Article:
Blind Sheikh's son killed in US airstrike in Afghanistan
The son of the 'Blind Sheikh,' the spiritual leader of the Egyptian Islamic Group who is in a US jail for the 1993 attack on the World Trade Center, was killed in a US airstrike in Afghanistan, according to a statement released today by the terror group.
The Egyptian Islamic Group announced that Ahmed Omar Abdul Rahman, who is also known as Saif, "was killed in an American air bombing from an unmanned plane on the frontlines in Afghanistan," according to a brief statement that was released on the terror group's website. The statement was translated by the SITE Intelligence Group.
The Egyptian Islamic Group said Ahmed was killed today, but did not state where in Afghanistan he was killed. Ahmed's role in the Egyptian Islamic Group was not disclosed.
The International Security Assistance Force could not confirm the report of Ahmed's death. "We have no operational reporting of this event," an ISAF spokesman told The Long War Journal.
Ahmed is the son of Sheikh Omar Abdul Rahman, or the Blind Sheikh, who is currently serving a life sentence in a US federal prison for his role in the first attack on the World Trade Center in 1993 that killed six Americans. Al Qaeda operations chief Khalid Sheikh Mohammed financed the operation, and several al Qaeda operatives, including Ramzi Yousef, carried out the attack. The terror group detonated a large truck bomb in the basement of the building with the intent of bringing the North tower crashing down onto the South Tower. Eight years later, Khalid Sheikh Mohammed succeeded in bringing down both buildings by orchestrating the ramming of airplanes into the Twin Towers during the Sept. 11, 2001 attacks.
The Blind Sheikh took control of the Egyptian Islamic Group in the 1980s but maintained close ties to Egyptian Islamic Jihad, which was led by Ayman al Zawahiri, now the head of al Qaeda. The Blind Sheikh issued a fatwa, or religious decree, that justified the assassination of Egyptian President Anwar Sadat, who was killed by members of Egyptian Islamic Jihad in 1981. He spent several years in prison but was never convicted for his role in the murder of Sadat.
In the 1980s, the Blind Sheikh moved to Afghanistan to aid in the fighting against the Soviet Union. He maintained close ties with Zawahiri and al Qaeda founders Osama bin Laden and Abdullah Azzam. After the Soviet withdrawal from Afghanistan, he moved to New York City, where he preached jihad while plotting to conduct attacks in the US. He was able to move to the US despite being on a terrorist watch list.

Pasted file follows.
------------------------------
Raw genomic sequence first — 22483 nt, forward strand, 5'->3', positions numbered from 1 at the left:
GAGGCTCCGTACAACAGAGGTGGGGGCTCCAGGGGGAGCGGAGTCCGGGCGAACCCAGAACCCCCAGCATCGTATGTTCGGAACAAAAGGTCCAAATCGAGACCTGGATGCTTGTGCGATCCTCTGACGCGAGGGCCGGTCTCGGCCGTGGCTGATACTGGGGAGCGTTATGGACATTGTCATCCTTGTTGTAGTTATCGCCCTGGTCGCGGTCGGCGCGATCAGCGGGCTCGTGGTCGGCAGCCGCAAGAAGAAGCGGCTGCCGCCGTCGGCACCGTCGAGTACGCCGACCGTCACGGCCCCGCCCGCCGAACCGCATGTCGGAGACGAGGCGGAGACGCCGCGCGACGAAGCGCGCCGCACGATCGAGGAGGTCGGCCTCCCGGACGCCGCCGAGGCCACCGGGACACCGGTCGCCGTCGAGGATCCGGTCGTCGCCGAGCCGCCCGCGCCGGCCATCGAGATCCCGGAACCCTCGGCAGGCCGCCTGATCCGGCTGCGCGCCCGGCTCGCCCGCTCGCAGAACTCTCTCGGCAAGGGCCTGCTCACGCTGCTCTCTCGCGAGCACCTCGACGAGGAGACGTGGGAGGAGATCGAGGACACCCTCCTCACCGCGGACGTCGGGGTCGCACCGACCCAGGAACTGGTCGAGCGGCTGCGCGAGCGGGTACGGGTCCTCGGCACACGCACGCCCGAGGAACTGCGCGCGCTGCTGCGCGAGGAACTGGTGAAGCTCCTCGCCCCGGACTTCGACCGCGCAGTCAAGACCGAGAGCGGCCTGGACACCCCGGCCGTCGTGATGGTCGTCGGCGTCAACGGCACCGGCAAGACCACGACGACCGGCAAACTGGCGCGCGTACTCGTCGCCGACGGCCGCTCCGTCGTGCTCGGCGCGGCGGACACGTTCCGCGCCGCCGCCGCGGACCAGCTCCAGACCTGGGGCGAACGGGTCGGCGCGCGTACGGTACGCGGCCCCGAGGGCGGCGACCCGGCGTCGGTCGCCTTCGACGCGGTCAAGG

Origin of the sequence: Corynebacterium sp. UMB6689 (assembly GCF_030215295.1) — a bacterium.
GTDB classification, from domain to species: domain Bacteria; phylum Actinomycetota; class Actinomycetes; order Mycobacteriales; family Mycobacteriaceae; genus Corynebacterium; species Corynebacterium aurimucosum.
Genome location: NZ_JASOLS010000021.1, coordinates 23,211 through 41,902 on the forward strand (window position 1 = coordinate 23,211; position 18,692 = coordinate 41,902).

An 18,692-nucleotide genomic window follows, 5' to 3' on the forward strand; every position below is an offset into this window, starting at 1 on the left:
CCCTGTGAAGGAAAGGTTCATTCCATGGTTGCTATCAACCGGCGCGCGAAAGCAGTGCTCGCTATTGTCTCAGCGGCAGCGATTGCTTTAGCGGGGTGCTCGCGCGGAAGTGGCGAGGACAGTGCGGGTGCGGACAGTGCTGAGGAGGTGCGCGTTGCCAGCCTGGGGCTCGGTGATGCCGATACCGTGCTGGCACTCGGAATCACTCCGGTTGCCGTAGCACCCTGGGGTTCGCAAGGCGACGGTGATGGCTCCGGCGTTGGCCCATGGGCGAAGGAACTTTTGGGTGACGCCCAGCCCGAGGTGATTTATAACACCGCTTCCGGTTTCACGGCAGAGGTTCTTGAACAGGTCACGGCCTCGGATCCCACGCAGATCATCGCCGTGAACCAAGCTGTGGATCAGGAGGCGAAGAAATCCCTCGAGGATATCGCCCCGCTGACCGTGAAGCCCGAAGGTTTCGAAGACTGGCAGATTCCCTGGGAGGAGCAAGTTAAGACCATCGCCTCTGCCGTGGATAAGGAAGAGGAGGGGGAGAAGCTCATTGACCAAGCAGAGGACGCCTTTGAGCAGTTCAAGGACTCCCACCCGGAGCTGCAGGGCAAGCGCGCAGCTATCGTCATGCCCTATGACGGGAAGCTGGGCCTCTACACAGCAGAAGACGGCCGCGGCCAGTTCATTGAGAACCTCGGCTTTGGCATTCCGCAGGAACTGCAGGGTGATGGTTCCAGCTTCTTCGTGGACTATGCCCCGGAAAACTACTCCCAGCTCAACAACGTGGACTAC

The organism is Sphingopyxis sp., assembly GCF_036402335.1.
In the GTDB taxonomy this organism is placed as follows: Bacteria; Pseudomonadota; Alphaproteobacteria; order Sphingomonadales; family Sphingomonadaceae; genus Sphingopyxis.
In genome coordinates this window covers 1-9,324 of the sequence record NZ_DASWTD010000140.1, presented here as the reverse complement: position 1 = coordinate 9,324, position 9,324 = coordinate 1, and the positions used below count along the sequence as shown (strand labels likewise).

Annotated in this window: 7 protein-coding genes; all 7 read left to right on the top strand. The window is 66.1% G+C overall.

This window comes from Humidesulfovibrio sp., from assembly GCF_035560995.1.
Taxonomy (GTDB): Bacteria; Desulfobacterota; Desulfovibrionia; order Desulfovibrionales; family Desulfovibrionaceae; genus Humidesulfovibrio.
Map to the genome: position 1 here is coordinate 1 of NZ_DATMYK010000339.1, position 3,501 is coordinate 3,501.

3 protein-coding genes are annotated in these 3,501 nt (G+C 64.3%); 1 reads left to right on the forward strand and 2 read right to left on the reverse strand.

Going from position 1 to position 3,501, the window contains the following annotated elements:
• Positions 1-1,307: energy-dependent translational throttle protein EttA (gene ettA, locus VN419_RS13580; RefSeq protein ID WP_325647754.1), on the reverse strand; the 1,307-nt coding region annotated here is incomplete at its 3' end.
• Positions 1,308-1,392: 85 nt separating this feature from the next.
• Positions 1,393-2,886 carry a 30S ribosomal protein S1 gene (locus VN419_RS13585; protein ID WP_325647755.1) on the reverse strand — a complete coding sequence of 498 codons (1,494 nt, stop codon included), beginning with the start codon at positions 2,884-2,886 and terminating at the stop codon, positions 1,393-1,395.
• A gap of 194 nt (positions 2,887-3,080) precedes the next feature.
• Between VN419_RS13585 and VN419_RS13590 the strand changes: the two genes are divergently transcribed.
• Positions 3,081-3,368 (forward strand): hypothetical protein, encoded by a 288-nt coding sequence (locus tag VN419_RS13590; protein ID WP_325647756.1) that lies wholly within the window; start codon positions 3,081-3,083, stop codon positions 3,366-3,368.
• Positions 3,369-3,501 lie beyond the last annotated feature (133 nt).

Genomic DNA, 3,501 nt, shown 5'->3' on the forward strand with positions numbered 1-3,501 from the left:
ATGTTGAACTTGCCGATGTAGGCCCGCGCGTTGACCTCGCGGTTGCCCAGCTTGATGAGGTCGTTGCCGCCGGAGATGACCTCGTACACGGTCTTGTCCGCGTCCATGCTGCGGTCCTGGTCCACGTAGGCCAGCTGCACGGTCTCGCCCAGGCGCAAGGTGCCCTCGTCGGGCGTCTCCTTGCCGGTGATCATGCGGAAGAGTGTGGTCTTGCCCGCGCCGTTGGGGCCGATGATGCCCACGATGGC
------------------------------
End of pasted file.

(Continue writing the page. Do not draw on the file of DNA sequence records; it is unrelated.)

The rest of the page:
Several of his sons fought in Afghanistan and developed close ties to al Qaeda.
"Dr. Omar [the Blind Sheikh] had sent a number of his sons to the Afghan Jihad in the days of the Russian occupation, and all of them returned with the exception of Ahmed, who was killed today," the Egyptian Islamic Group said in today's statement.
Two other sons of the Blind Sheikh are known to have developed close ties to al Qaeda. He is known to have at least seven sons.
One son, Asim Abdul Rahman, who is also known as Abu Asim, is reported to have signed onto al Qaeda's International Islamic Front for Jihad Against Jews and Crusaders back in 1998. He is also rumored to have been granted citizenship by the Taliban after the Sept. 11, 2001 attacks, although this has not been confirmed.
Another son, Mohammed Omar Abdul Rahman, was captured in Quetta, Pakistan, in 2003, and is currently in US custody. He "ran a training camp in Afghanistan before the Sept. 11 attacks and also had a role in operational planning," according to The Associated Press. "He is considered a senior Al Qaeda operative, one of several operations chiefs who rank one tier below [Khalid Sheikh] Mohammed in the al Qaeda hierarchy."
Ahmed is the latest Egyptian Islamic Jihad leader killed in the Afghanistan-Pakistan theater.
On Oct. 31, 2008, Mohammad Khalil Hasan al Hakaymah, who is also known as Abu Jihad al Masri, was killed in a US Predator airstrike in the town of Mir Ali in Pakistan's Taliban-controlled tribal agency of North Waziristan. Abu Jihad was a senior member of al Qaeda. He merged the Egyptian Islamic Group with al Qaeda and served as the faction's leader; this made him a member of al Qaeda's Shura Majlis, or senior council. He also served as the chief of al Qaeda's intelligence branch and directed al Qaeda's intelligence shura; and he directed external operations, largely in Egypt. Additionally, he was a prolific writer and a major ideologue for the terror group. The US government had $1 million reward for information leading to the capture of Abu Jihad.
Sometime in early 2011, Osama Hassan, whose sister, Omayma, is married to Zawahiri, was killed in Afghanistan, according to a martyrdom statement released by the Al Maqrizi Center for Historical Studies, an Egyptian Islamic Jihad front group. Hassan's exact role in the Egyptian Islamic Group is not known, but he is believed to have been a key link in convincing the external faction of the organization to join al Qaeda.
Also, sometime in late 2001 after the US invasion, Tariq Anwar Sayyid Ahmad, who was described as the "Commander of Special Operations for the [Egyptian Islamic] Jihad group," was killed in Khost province, Afghanistan. Tariq was married to Omayma, Hassan's sister, who is now married to Zawahiri.